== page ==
When you consider all this consequences of having this friends around, it is best for you to know how to deal with toxic friends at school, and this is how:

Determine if the friendship is worth saving

When it comes to toxic friends, it can be difficult to decide whether the friendship is worth saving or not. It is important to consider the pros and cons of the relationship, and ask yourself if the positives outweigh the negatives.

For example, if the friend is always there for you when you need them but they are constantly criticizing you, ask yourself if the support they provide is worth the stress of their negativity.

You should also take a look at your own actions and behaviors. Are you enabling their bad behavior? Is there anything that you can do differently to improve the friendship?

If not, it may be best to end the friendship and look for healthier relationships.

No matter what your decision is, remember that it’s okay to put your mental health first. There is nothing wrong with making the decision to end a toxic relationship.

Talk to your friend about the problem

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Having a difficult conversation with a friend can be incredibly challenging, but it’s important to speak up if you feel like your friend is behaving in a toxic way.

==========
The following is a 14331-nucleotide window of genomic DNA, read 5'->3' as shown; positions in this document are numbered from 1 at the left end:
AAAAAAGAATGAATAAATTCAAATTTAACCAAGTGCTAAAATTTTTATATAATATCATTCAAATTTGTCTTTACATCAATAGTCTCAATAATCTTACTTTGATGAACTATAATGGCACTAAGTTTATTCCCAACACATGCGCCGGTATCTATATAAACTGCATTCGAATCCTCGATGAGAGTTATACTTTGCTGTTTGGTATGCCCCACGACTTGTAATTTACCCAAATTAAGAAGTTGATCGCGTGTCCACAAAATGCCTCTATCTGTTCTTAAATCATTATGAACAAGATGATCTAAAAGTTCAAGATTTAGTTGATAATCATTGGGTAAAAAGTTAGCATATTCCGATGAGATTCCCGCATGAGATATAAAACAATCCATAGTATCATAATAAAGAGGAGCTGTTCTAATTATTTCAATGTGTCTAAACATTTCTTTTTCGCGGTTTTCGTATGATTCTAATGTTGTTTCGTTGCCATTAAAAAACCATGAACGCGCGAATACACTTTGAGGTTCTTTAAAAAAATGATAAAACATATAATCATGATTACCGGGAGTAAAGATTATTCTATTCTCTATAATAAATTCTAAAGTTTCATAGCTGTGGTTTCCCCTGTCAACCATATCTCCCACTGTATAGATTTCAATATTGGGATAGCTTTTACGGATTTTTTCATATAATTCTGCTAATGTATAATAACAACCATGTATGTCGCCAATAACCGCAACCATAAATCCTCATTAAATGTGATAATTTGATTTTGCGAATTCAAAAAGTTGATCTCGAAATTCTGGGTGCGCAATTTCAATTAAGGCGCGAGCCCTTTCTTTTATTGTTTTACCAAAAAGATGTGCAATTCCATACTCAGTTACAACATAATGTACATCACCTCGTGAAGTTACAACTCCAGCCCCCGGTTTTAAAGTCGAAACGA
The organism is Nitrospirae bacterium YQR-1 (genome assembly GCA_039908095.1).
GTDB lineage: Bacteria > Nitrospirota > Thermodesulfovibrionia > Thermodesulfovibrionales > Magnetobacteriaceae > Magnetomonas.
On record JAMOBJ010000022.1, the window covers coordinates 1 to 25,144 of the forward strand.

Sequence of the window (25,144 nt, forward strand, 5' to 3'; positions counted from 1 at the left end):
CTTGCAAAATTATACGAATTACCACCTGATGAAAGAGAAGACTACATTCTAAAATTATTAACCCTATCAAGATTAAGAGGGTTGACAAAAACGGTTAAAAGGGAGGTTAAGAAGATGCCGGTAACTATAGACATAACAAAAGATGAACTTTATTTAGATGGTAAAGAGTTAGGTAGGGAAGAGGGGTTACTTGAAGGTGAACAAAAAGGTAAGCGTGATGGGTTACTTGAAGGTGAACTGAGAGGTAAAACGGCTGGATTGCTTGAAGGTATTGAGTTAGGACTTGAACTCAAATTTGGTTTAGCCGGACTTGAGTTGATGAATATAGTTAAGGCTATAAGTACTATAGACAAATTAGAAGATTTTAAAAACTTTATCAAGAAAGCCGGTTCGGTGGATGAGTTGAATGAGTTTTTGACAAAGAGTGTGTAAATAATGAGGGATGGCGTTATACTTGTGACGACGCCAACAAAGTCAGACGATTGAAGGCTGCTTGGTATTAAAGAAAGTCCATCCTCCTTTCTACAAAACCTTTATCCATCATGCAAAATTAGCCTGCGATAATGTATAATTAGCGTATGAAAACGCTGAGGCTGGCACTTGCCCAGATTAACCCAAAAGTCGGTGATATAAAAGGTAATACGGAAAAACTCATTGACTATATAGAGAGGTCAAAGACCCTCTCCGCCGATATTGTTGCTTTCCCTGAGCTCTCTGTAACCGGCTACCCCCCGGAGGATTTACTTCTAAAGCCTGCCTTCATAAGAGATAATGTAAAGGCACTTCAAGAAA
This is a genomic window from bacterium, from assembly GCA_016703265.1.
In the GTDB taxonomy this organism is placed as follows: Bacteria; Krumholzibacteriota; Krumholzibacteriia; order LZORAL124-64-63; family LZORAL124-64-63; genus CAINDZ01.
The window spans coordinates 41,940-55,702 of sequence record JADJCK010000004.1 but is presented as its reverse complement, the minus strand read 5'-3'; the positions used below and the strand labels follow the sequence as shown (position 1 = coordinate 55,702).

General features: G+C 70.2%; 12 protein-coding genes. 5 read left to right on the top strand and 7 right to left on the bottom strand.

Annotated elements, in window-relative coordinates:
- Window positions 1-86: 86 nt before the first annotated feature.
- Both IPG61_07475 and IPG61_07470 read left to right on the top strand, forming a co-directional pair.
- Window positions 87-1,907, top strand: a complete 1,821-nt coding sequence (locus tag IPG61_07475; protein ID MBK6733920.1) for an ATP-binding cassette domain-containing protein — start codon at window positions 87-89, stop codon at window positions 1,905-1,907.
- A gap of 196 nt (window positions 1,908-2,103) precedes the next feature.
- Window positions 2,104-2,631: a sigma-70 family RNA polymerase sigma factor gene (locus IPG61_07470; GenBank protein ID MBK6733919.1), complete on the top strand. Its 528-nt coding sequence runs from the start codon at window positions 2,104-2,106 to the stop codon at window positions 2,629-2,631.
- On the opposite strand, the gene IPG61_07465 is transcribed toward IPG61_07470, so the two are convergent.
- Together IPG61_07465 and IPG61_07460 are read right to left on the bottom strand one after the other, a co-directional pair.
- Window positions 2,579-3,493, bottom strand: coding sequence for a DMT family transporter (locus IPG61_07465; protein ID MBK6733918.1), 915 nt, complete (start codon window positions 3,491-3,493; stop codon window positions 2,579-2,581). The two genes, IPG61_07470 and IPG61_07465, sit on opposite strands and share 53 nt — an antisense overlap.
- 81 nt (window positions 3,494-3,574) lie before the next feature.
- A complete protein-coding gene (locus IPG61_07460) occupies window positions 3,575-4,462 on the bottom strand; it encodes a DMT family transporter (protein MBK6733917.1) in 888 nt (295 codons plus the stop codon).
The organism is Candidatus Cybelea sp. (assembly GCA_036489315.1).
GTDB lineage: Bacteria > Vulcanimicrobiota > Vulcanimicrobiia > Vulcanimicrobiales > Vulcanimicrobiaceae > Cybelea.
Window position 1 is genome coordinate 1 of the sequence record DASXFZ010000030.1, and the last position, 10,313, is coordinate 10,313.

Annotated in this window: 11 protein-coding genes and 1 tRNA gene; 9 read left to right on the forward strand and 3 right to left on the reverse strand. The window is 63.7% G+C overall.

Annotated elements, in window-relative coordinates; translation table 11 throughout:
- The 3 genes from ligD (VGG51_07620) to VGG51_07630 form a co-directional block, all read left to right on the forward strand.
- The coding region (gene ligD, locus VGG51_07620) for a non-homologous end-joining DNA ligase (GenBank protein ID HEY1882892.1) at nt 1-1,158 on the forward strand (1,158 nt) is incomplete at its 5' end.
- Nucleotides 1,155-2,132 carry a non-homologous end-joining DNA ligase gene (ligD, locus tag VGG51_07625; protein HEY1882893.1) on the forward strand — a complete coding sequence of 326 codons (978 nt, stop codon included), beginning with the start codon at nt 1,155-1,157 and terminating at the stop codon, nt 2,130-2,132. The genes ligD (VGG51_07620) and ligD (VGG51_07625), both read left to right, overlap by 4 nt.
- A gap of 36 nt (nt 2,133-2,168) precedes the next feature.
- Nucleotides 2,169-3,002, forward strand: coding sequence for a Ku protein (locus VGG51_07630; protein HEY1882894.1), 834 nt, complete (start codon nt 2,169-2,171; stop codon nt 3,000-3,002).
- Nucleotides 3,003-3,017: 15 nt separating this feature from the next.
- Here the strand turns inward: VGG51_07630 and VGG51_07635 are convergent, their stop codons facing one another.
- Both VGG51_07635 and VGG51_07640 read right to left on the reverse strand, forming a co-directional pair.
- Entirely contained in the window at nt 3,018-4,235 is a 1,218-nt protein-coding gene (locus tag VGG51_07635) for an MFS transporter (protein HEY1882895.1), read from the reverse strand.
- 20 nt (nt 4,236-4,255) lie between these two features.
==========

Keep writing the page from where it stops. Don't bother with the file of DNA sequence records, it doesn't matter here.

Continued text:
The goal of talking to your friend should be to express how their behavior makes you feel and to let them know that you won’t tolerate it.

When having this conversation, make sure to stay calm, be respectful, and avoid attacking your friend.

Start the conversation by making it clear that you value your friendship and want to address the problem. Then explain how the specific behavior has been affecting you.

It might be helpful to provide specific examples. For example, you could say, “I noticed you’ve been teasing me lately and I don’t appreciate it.

It makes me feel belittled and hurt.” Your friend might not be aware of how their behavior affects you, so be sure to point it out.

It’s also important to be open to hearing your friend’s perspective. Ask them why they think they have been acting this way and try to understand their point of view.

After understanding their perspective, explain why the behavior isn’t acceptable and make it clear that you expect things to change.